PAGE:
McGonigal cites Gladwell’s 10,000 hours theory as evidence that gamers are actually educating themselves on gaming principles to the extent that they are virtuosos. She claims that gamers develop a sense of urgent optimism while fostering a strong social fabric. They engage in high levels of blissful productivity, which in turn contributes to a sense of epic meaning associated with their gameplay. From an educative standpoint, this translates into learners who are high motivated, able to collaborate, persevere through difficult tasks, and make greater connections between themselves and the world. Many of those behaviors are qualities teachers seek to instill as per the CCSS Standards for Mathematical Practice and the Common Core Habits of Mind.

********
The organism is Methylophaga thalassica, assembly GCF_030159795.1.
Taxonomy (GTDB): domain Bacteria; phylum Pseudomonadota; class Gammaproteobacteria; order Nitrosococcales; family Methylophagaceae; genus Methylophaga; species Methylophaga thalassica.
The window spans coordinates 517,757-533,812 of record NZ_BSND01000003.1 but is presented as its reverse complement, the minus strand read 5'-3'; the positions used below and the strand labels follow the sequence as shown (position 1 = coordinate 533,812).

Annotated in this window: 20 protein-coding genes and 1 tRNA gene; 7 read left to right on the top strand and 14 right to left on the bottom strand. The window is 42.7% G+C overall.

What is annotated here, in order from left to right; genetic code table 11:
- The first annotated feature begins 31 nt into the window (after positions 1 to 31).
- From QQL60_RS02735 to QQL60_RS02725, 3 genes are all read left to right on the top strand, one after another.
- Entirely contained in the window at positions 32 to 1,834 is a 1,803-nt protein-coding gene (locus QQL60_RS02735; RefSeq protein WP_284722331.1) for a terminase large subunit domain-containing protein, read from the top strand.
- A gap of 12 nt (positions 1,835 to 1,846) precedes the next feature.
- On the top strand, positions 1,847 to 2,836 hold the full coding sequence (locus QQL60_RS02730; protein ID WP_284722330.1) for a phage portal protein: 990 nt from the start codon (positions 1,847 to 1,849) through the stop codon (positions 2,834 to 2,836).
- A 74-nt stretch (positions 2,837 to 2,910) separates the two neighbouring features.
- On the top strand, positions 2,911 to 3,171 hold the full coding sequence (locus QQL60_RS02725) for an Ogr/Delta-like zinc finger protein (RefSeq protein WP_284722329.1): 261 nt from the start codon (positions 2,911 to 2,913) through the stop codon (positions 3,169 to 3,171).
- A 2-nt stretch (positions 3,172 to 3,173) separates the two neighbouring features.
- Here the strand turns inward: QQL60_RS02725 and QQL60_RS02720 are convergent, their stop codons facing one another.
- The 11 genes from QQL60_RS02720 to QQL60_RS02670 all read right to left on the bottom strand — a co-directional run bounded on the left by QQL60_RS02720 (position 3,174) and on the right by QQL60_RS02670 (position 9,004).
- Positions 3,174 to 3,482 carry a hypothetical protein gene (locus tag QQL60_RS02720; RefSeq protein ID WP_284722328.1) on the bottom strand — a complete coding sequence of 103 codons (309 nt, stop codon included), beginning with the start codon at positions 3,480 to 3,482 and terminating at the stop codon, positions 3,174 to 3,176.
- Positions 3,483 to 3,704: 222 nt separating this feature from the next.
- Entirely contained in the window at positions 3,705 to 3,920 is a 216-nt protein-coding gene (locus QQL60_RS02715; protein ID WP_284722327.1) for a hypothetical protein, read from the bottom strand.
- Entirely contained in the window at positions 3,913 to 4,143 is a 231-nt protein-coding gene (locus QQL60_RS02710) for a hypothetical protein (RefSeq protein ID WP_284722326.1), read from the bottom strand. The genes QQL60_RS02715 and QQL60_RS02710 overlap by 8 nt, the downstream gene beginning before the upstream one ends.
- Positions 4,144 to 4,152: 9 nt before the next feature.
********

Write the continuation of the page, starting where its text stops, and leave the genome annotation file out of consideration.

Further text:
In the classroom, we often give immediate feedback during class discussion, but not nearly enough to be truly motivating. Added to that, there is often a pretty hefty turnaround for grading assignments, particularly at the secondary level when teachers have 150+ students. Feedback from teachers might not even be particularly valuable or meaningful to some students, typically those who are not academically oriented. They are not motivated by grades because there is no epic meaning attached. For these students especially, there is no larger academic story to be told, no way to “win” school and therefore fewer reasons to try.
Gamification presents a unique opportunity to layer gaming principles over curriculum, as seen in the quest-based lessons we are experiencing in EDTECH 532. Even the use of a tool like Class Craft, where students can customize avatars and earn XP for academic tasks, makes school feel more like a game.